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These Pun-Filled Science Twitter Valentines Are Better Than Cherry Pi

cherry pie
mmmm, cherry pie (Image credit: Shutterstock)

We may be a bit biased at Live Science, but we think the best Valentine's Day tweets are the science ones.

In fact, there were so many pun-filled and hands-down heartwarming scientific Valentines in our Twitter feeds that we had to share them with you. For one, there was this beetle carrying a rose to its sweetheart:

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And hats off to the Cincinnati Zoo for making this great otter pun. [The Color of Blood: Here Are Nature's Reddest Reds (Photos)]

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Gordon's School, a boarding school in Surrey, England, came up with this flirty electroplating science experiment.

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Artist and writer Rosemary Mosco noted that "my love for you is like a peregrine falcon." This is sure to win over ornithologists' hearts.

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Let's not forget Charles Darwin, whose 209th birthday was Monday.

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And that no one, even an antibody, is immune to love.

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Penguins decorated their nests with felt hearts at the California Academy of Sciences in San Francisco.

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Scientist @DevilleSy wrote a beautiful poem about flowers … and the peer-review process.

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The Pitt Rivers Museum in Oxford, England, showed us a real heart in a heart-shaped casket.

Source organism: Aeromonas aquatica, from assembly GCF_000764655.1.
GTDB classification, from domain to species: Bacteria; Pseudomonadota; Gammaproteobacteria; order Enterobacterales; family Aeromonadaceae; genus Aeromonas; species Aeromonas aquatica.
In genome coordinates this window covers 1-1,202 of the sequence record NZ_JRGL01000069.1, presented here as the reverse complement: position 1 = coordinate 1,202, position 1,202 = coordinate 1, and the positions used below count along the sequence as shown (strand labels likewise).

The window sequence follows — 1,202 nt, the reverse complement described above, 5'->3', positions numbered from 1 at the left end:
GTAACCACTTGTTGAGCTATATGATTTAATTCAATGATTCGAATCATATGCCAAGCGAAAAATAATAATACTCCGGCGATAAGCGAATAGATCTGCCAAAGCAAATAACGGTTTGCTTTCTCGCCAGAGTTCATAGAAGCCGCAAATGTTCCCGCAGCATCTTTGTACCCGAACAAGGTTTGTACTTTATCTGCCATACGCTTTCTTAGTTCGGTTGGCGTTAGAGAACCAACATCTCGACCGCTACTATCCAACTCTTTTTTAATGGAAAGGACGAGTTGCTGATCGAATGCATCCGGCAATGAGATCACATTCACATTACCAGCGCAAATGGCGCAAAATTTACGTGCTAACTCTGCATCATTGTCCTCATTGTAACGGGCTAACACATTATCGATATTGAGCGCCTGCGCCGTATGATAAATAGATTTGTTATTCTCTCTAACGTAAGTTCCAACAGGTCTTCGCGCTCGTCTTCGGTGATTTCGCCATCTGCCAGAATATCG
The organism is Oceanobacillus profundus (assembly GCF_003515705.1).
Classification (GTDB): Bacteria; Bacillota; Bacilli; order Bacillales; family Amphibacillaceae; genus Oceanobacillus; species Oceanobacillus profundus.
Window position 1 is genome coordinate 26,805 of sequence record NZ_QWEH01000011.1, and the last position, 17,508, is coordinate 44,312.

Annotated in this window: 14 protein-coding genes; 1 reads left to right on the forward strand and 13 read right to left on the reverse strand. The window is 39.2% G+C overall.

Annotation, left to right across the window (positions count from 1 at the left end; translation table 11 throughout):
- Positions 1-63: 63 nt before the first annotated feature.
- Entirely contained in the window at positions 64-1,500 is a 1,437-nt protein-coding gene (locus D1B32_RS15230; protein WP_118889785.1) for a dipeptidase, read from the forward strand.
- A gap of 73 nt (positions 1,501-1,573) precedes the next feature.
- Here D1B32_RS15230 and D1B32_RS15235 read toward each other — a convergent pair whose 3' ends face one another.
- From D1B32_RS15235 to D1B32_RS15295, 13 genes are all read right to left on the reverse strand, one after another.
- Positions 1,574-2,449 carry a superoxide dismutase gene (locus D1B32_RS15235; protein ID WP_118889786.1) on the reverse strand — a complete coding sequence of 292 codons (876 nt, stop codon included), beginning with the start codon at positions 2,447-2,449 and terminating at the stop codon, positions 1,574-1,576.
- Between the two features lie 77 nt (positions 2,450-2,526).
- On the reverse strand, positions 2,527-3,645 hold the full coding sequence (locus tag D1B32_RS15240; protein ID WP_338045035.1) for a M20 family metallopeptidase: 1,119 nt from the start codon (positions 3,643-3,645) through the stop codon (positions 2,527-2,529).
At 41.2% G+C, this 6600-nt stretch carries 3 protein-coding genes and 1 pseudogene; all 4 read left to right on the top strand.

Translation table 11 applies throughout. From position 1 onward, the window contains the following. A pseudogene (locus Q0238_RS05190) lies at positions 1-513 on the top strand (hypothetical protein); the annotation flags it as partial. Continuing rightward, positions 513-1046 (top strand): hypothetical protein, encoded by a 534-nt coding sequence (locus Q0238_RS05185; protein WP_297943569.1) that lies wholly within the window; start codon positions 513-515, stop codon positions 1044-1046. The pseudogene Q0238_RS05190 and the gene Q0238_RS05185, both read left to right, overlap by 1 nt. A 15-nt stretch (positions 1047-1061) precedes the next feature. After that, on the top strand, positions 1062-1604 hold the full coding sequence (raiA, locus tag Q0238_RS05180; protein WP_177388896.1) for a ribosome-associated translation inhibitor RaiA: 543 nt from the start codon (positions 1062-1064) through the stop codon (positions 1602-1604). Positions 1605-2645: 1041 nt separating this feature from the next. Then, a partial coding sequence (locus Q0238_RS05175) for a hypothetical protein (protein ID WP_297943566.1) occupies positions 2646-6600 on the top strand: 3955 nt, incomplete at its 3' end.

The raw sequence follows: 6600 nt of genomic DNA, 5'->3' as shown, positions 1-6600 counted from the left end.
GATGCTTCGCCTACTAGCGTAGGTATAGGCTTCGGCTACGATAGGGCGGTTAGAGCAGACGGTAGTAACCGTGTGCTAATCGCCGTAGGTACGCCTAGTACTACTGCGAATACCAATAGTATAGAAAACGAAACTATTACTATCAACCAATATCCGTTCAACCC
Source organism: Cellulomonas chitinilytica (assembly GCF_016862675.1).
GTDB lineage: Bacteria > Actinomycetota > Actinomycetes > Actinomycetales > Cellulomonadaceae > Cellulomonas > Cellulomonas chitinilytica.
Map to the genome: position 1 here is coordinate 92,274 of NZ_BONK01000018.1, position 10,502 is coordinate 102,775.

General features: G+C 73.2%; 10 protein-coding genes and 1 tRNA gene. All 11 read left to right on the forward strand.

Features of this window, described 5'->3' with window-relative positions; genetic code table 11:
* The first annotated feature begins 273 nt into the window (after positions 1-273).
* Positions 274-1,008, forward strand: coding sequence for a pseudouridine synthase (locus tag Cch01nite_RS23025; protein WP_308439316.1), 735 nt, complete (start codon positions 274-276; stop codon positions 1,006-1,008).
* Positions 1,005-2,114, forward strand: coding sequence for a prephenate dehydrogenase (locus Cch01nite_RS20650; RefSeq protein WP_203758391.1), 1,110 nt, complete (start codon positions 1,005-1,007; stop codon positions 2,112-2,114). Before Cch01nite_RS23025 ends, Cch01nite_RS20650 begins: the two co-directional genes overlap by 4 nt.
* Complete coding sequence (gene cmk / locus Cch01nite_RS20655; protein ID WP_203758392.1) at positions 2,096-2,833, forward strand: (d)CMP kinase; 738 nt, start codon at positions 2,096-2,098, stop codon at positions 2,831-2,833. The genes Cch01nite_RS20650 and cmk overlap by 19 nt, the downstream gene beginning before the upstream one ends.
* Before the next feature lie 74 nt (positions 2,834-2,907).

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Retired astronaut Chris Hadfield posted a bunch of heart-shaped craters spotted on Mars.

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The European Space Agency offered its followers a diamond ring. Talk about true love!

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And we couldn't pass up this porcupine pun. Thanks @AdventureAqua, and Happy Valentine's Day!

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Original article on Live Science.

Laura Geggel
As an associate editor for Live Science, Laura Geggel covers general science, including the environment, archaeology and amazing animals. She has written for The New York Times, Scholastic, Popular Science and Spectrum, a site covering autism research. Laura grew up in Seattle and studied English literature and psychology at Washington University in St. Louis before completing her graduate degree in science writing at NYU. When not writing, you'll find Laura playing Ultimate Frisbee.